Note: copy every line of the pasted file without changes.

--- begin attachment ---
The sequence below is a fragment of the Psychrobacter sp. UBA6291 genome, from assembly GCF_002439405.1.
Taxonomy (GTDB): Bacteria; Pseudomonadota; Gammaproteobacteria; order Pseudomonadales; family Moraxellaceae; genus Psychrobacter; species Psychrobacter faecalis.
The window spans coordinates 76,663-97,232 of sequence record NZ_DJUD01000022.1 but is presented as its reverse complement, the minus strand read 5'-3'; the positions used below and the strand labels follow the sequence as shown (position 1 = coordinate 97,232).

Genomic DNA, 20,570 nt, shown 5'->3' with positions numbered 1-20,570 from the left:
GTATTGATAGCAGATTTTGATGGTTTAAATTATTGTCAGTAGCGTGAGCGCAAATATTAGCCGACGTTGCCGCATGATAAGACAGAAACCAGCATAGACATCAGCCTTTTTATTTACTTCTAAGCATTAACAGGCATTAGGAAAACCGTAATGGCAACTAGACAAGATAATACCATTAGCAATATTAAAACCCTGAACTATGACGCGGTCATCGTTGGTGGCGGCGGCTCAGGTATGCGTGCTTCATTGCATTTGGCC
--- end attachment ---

The sequence below is a fragment of the Psychrobacter sp. UBA6291 genome, from assembly GCF_002439405.1.
Taxonomy (GTDB): Bacteria; Pseudomonadota; Gammaproteobacteria; order Pseudomonadales; family Moraxellaceae; genus Psychrobacter; species Psychrobacter faecalis.
The window spans coordinates 76,663-97,232 of sequence record NZ_DJUD01000022.1 but is presented as its reverse complement, the minus strand read 5'-3'; the positions used below and the strand labels follow the sequence as shown (position 1 = coordinate 97,232).

Genomic DNA, 20,570 nt, shown 5'->3' with positions numbered 1-20,570 from the left:
GTATTGATAGCAGATTTTGATGGTTTAAATTATTGTCAGTAGCGTGAGCGCAAATATTAGCCGACGTTGCCGCATGATAAGACAGAAACCAGCATAGACATCAGCCTTTTTATTTACTTCTAAGCATTAACAGGCATTAGGAAAACCGTAATGGCAACTAGACAAGATAATACCATTAGCAATATTAAAACCCTGAACTATGACGCGGTCATCGTTGGTGGCGGCGGCTCAGGTATGCGTGCTTCATTGCATTTGGCC